I have to be honest, when I first took the courts and hit with the Typhoon, I didn't particularly like it. I couldn't quite put my finger on it, but for some reason I just didn't have a feel for it. Balls for were flying out and the strings didn't seem to be responding with the crisp snap back that I'm used to from polyester. I know what you're thinking—"How do you know it was the string and not your game?"—and I'll admit that you're probably right; maybe I was rusty or maybe I just didn't have it that day (which seems likely). In any case, once I got about an hour of hitting under my belt, the Typhoon started feeling much better and responding much more like I expected.
The string plays stiff and crisp—no surprise there—and doesn't offer loads of feel, but most players who are committed to a full bed of polyester, myself included, usually aren't looking to massage the ball around the court. I was happy with how well I was able to feel and control the ball on volleys. Some polys I've hit with can really make net play feel like you're volleying with a board, but Typhoon didn't feel bad at all. I was also pleasantly surprised that Typhoon was pretty easy on my arm. I don't really have any nagging elbow pain, but sometimes long hitting sessions with polyesters can leave my elbow feeling a little tender. After playing two long, tough singles matches with a full bed of Genesis Typhoon, I was elated to find that aside from normal fatigue, my arm felt perfectly fine!
Tension maintenance was fair, but Typhoon seemed to lose more tension than some of the other polyester strings I've used—and of course it lost significantly more tension than other types of string. In any case, unfortunately that's always the "price you pay," so to speak, for the benefits you can get from a full bed of polyester. Still, I've put around 12 hours of play on one set of Typhoon over the course of about 2 weeks and never thought they became unplayable until close to the end when they just started feeling dead—which is really about par for the course with polyester strings. Personally, I've found that somewhere between the 10 and 15 hour mark, most polyesters stop playing the same, even though they may not break for another 5 to 10 hours.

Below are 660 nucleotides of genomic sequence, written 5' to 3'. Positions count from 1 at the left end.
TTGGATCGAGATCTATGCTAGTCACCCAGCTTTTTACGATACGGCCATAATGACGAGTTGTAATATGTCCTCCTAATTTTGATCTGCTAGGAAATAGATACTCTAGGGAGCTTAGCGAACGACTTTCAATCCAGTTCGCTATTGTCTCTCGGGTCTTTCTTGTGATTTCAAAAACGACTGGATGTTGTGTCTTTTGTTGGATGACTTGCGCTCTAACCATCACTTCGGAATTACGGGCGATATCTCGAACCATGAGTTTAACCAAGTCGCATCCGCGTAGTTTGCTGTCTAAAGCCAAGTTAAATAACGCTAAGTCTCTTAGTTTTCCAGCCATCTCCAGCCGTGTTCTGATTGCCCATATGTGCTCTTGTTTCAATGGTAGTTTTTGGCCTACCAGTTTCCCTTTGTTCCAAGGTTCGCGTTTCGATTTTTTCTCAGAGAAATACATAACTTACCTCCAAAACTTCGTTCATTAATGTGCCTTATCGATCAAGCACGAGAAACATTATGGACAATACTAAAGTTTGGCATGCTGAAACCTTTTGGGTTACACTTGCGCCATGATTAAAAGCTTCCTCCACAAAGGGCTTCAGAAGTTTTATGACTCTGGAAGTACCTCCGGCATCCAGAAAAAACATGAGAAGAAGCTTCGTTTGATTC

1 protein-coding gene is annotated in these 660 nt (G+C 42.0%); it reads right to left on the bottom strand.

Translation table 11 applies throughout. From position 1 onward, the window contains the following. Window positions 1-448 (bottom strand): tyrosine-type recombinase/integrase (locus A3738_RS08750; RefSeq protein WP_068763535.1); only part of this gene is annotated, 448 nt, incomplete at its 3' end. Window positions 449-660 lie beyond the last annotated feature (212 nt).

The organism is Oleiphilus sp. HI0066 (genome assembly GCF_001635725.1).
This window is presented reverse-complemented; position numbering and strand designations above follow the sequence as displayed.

Overall, I came out with a very favorable impression of Genesis Typhoon. It's a well-priced polyester that offers very solid performance and I think it deserves the praise it's gotten from customers on our site. Aside from a few minor quibbles about slightly lower-than-average tension maintenance, I felt that Typhoon stacked up really well against the other polyester strings on offer. Typhoon's sharp, twisted pentagonal profile provides plenty of grip and spin, but also means that it's not ideal for blending with softer crosses. That's a little disappointing for hybrid fans—especially since mixing it up with a nice syn gut would help counteract tension loss issues—but Typhoon can still be used in a hybrid, as long as you're forewarned that Typhoon can shred softer strings. I also think Typhoon plays pretty soft for a poly, making it a great choice for players who like the feel and performance of polyester, but want something that's a little less stiff.